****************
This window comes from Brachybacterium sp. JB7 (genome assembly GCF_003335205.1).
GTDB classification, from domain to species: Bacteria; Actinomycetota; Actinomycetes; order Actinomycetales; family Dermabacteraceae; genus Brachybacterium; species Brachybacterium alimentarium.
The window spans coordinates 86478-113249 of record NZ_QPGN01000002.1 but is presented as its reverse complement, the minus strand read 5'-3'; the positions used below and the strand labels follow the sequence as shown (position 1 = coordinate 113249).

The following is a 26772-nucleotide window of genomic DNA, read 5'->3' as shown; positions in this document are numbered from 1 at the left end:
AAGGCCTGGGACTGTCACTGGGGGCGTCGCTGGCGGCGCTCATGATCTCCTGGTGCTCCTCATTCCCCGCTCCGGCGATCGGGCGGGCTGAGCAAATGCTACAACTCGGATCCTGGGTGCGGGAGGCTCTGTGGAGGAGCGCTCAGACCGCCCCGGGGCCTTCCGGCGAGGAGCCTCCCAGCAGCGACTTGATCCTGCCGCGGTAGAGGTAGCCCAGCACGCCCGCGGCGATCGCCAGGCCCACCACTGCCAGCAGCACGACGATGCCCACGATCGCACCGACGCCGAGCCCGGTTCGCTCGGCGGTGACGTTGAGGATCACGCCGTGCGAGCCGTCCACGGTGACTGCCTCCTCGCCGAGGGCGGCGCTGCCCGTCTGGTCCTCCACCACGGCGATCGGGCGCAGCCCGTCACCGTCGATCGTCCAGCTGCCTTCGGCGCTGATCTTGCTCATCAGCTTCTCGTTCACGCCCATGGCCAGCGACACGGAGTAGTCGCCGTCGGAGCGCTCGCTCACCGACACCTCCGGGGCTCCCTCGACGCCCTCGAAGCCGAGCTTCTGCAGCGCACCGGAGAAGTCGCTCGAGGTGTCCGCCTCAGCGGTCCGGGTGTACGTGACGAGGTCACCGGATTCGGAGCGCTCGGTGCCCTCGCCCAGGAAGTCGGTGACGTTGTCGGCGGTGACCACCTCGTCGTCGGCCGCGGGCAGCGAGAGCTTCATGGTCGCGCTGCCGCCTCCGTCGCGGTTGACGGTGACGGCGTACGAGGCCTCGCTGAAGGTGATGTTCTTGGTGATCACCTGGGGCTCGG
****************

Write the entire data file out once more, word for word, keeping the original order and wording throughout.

This window comes from Brachybacterium sp. JB7 (genome assembly GCF_003335205.1).
GTDB classification, from domain to species: Bacteria; Actinomycetota; Actinomycetes; order Actinomycetales; family Dermabacteraceae; genus Brachybacterium; species Brachybacterium alimentarium.
The window spans coordinates 86478-113249 of record NZ_QPGN01000002.1 but is presented as its reverse complement, the minus strand read 5'-3'; the positions used below and the strand labels follow the sequence as shown (position 1 = coordinate 113249).

The following is a 26772-nucleotide window of genomic DNA, read 5'->3' as shown; positions in this document are numbered from 1 at the left end:
AAGGCCTGGGACTGTCACTGGGGGCGTCGCTGGCGGCGCTCATGATCTCCTGGTGCTCCTCATTCCCCGCTCCGGCGATCGGGCGGGCTGAGCAAATGCTACAACTCGGATCCTGGGTGCGGGAGGCTCTGTGGAGGAGCGCTCAGACCGCCCCGGGGCCTTCCGGCGAGGAGCCTCCCAGCAGCGACTTGATCCTGCCGCGGTAGAGGTAGCCCAGCACGCCCGCGGCGATCGCCAGGCCCACCACTGCCAGCAGCACGACGATGCCCACGATCGCACCGACGCCGAGCCCGGTTCGCTCGGCGGTGACGTTGAGGATCACGCCGTGCGAGCCGTCCACGGTGACTGCCTCCTCGCCGAGGGCGGCGCTGCCCGTCTGGTCCTCCACCACGGCGATCGGGCGCAGCCCGTCACCGTCGATCGTCCAGCTGCCTTCGGCGCTGATCTTGCTCATCAGCTTCTCGTTCACGCCCATGGCCAGCGACACGGAGTAGTCGCCGTCGGAGCGCTCGCTCACCGACACCTCCGGGGCTCCCTCGACGCCCTCGAAGCCGAGCTTCTGCAGCGCACCGGAGAAGTCGCTCGAGGTGTCCGCCTCAGCGGTCCGGGTGTACGTGACGAGGTCACCGGATTCGGAGCGCTCGGTGCCCTCGCCCAGGAAGTCGGTGACGTTGTCGGCGGTGACCACCTCGTCGTCGGCCGCGGGCAGCGAGAGCTTCATGGTCGCGCTGCCGCCTCCGTCGCGGTTGACGGTGACGGCGTACGAGGCCTCGCTGAAGGTGATGTTCTTGGTGATCACCTGGGGCTCGG